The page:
Contents

The Indian Way

Update item information
Title Saga of the Sanpitch Vol 09
Subject Pioneers
Description Stories and poems about early Southern Utah Pioneers
Publisher Snow College
Date 1977
Type Text
Format application/pdf
Language eng
Rights Management Snow College
Holding Institution Snow College
ARK ark:/87278/s6df6pc6
Setname snowc_sts
Date Created 2005-03-01
Date Modified 2005-03-01
ID 324900
Reference URL https://collections.lib.utah.edu/ark:/87278/s6df6pc6

Page Metadata

Title The Indian Way
Description Slowly she got to her feet again, and picked up a stick that bad been brought there by the water when it ran high in the stream bed and flooded the banks. Walking was easier with the stick to help her, and she followed along the edge of the ravine, going southward, until night came. There were no trees she could stop in, only rocks and crevasses, and as she watched lizards and horned toads and heard the cry of a night hawk, she wondered where she could sleep. She made her way down the steep bank of the small ravine and began to look for a cleft in the bank where she might be safe through the night. The wash was deeper here, and as she walked slowly, examining the banks, she noticed horses hoof prints on the sandy bottom. As she rounded another bend in the dry wash, she came face to face with Ammon, standing by his horse. Stolidly Margaretha looked at him. She knew her clothes were torn and dirty, but she was so tired that nothing mattered. He spoke quietly: "Come, we go to my mother's tent. She will help you." He reached to touch a long scratch on her arm where dust had settled on the blood that had dried there. Margaretha protested weakly, "But the old chief said I must go." "Since the Treaty, we no longer live as a tribe," Ammon answered. "Each family alone. The old chief and his people will not know you are with us. You will be safe there." Margaretha learned the ways of the Ute women. She worked hard and learned to travel with them as they moved from place to place. When they went to the Reservation, she went with them. She kept busy as they moved about, and when it was warm and the sun shone and there was food to be found in forest and streams they were happy. And when it was cold and sand blew with the snow in the winter, they suffered much. Many of the old and sick ones died. The food promised to them on the Reservation was slow in coming, or did not come at all. -46-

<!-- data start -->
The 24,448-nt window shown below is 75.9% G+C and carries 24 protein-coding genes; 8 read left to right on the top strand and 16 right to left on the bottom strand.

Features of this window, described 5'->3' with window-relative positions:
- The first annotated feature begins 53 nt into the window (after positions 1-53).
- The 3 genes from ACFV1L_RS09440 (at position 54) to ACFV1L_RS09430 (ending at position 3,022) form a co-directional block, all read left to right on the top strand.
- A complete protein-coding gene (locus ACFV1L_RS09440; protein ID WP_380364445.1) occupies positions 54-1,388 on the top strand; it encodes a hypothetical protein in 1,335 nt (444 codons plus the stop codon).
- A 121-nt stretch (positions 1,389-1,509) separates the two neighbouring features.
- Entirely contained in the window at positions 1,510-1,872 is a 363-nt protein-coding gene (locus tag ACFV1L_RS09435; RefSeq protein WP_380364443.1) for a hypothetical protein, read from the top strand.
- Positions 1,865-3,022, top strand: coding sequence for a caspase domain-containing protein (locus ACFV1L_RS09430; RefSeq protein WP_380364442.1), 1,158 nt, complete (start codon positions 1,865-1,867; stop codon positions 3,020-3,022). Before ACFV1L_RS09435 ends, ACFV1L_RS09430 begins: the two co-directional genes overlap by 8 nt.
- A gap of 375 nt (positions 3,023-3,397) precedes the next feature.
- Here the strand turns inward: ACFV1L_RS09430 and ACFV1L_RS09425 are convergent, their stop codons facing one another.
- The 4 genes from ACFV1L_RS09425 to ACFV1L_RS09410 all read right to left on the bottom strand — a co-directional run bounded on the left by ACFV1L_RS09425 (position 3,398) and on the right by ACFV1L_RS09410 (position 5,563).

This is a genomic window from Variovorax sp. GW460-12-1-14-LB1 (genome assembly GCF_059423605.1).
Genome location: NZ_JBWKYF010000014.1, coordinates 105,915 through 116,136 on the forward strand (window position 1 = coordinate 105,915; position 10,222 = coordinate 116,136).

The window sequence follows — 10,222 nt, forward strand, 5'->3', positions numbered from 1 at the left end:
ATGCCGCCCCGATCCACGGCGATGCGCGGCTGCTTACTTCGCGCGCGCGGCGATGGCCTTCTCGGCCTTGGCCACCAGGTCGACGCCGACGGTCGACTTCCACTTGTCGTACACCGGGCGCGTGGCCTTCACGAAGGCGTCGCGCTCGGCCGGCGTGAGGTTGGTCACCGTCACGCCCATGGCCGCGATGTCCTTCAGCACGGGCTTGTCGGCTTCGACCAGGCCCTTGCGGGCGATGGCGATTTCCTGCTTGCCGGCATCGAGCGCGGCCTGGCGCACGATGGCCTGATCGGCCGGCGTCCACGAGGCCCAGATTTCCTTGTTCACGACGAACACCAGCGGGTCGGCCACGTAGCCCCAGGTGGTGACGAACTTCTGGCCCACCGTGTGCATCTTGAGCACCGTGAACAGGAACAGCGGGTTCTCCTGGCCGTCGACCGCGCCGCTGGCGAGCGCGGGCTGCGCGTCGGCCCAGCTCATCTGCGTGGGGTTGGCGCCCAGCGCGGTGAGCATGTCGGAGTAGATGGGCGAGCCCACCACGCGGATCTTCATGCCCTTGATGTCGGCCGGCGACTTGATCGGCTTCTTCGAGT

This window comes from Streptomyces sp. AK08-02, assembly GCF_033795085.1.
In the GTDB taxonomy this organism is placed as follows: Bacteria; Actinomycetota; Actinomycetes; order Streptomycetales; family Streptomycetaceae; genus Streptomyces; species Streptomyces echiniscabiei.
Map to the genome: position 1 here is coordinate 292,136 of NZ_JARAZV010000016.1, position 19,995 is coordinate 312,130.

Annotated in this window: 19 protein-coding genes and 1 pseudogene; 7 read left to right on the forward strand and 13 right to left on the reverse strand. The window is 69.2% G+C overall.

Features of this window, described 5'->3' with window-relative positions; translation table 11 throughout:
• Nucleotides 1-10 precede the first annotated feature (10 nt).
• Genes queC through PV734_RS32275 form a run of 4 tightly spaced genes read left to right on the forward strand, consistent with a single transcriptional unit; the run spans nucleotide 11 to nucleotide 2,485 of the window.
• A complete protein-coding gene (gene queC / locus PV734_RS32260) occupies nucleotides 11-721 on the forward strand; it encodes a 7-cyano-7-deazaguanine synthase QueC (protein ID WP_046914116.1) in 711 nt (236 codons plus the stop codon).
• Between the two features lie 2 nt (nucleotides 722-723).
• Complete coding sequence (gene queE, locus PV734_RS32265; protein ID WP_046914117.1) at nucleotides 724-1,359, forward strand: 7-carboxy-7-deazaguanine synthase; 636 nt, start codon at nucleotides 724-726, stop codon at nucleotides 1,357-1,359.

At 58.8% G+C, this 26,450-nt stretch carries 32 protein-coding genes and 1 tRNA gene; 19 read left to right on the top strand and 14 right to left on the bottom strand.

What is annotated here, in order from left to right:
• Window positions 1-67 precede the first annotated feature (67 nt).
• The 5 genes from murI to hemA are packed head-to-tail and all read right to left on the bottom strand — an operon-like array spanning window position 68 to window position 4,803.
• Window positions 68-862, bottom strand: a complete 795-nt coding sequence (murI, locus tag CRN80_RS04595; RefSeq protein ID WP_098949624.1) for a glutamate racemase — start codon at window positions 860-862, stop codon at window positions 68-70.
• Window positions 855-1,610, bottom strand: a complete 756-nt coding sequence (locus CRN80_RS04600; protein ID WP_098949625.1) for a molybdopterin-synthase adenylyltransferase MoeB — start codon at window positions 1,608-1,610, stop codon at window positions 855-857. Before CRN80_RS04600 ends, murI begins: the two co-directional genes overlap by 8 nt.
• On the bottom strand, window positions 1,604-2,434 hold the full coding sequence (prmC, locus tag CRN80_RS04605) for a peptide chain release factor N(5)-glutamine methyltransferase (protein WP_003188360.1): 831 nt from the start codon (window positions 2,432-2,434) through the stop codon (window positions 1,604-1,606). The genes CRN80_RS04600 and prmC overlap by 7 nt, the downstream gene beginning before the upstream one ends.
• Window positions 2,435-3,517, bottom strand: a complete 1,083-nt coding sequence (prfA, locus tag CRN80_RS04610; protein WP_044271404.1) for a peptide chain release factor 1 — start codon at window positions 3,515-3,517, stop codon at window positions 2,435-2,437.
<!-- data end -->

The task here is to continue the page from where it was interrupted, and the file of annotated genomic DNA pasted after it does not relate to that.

Format application/pdf
Identifier 056_The Indian Way.jpg
Source Saga of the Sanpitch Vol 9
Setname snowc_sts
Date Created 2005-02-19
Date Modified 2005-02-19
ID 324882
Reference URL https://collections.lib.utah.edu/ark:/87278/s6df6pc6/324882